, Volume 19, Issue 10, pp 1744-1748

Multimodal approach to postoperative pain control in patients undergoing rotator cuff repair

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This prospective study was undertaken to compare the effectiveness and safety of a multimodal pain control protocol with those of intravenous patient-controlled analgesia in rotator cuff repair.


Seventy patients scheduled for rotator cuff repair were randomized to either a multimodal pain control group (group 1, 40 patients) or an intravenous patient-controlled analgesia group (group 2, 30 patients). We compared these two groups with respect to level of pain before surgery to the fifth postoperative day, duration of postoperative rehabilitation, consumption of additional analgesics, and adverse effects.


Mean visual analogue scale scores immediately after surgery (day 0) and on postoperative days 1–5 were 6.9, 5.5, 4.3, 3.3, 3.0, and 2.6 in group 1 and 7.8, 5.9, 4.4, 4.7, 4.3, and 3.7 in group 2. Pain relief was significantly better in group 1 on days 0, 3, 4, and 5 (P = 0.026, 0.006, 0.010, and 0.009, respectively). Furthermore, functional recovery occurred earlier in group 1. No significant differences were observed between the two groups with respect to nausea, vomiting, urinary retention, and headache (n.s.), but group 1 was found to be significantly less likely to experience dizziness or urticaria (P = 0.007, 0.017, respectively). One other significant difference was observed: 1 patient (2.5%) in group 1 and 6 patients (20%) in group 2 discontinued regimen because of medication-related adverse effects (P = 0.016).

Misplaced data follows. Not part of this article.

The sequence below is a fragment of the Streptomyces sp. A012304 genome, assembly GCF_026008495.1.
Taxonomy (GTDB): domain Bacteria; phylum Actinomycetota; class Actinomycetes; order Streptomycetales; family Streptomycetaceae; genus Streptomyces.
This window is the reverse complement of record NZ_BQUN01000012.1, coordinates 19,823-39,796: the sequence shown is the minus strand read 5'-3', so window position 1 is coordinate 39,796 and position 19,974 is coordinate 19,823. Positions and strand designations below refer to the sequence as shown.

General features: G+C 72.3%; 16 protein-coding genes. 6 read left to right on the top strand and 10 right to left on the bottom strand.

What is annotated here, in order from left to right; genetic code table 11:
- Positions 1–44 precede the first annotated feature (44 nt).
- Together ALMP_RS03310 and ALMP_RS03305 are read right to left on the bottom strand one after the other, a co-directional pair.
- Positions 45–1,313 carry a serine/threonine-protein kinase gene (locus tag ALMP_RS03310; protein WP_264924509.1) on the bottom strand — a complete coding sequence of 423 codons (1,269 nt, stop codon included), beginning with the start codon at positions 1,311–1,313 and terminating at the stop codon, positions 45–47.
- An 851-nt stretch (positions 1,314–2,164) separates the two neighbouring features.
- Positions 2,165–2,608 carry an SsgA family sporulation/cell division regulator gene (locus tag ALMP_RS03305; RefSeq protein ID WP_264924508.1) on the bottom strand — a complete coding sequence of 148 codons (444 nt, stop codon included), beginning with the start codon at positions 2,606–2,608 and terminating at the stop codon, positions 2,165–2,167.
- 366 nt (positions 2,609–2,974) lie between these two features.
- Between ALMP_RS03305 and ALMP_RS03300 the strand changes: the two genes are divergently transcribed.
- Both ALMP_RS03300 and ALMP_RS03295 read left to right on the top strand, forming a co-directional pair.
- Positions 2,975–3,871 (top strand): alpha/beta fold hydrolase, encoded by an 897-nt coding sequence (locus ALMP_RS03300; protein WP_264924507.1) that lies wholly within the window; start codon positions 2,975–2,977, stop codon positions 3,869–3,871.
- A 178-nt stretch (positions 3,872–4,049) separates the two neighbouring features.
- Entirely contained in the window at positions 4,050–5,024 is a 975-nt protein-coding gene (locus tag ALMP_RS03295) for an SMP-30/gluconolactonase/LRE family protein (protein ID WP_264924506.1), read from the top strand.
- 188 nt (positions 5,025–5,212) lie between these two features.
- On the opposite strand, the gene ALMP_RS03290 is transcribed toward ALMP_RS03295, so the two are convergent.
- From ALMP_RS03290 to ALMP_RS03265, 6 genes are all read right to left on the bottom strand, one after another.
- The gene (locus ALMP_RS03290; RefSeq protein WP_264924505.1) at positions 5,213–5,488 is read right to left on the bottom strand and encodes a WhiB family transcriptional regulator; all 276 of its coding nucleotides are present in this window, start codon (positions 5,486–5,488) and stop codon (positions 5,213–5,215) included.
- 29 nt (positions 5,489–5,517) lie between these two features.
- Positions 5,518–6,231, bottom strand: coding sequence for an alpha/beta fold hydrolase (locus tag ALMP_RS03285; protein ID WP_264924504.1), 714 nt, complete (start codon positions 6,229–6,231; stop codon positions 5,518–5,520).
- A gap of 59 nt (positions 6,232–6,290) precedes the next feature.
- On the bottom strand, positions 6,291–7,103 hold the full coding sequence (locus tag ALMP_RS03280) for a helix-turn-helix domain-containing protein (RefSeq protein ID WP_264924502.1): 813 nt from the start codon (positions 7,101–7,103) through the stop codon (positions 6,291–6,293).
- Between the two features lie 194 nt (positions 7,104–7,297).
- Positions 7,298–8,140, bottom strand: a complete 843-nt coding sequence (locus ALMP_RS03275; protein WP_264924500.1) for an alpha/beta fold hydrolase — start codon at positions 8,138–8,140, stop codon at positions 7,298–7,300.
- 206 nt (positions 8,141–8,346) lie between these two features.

The multimodal pain control protocol was found to offer more effective postoperative pain control with fewer adverse effects than intravenous patient-controlled analgesia. However, achieving adequate pain control within the first 48 h of surgery remains challenging, and thus, the developments of more effective and safer multimodal pain control protocols are required.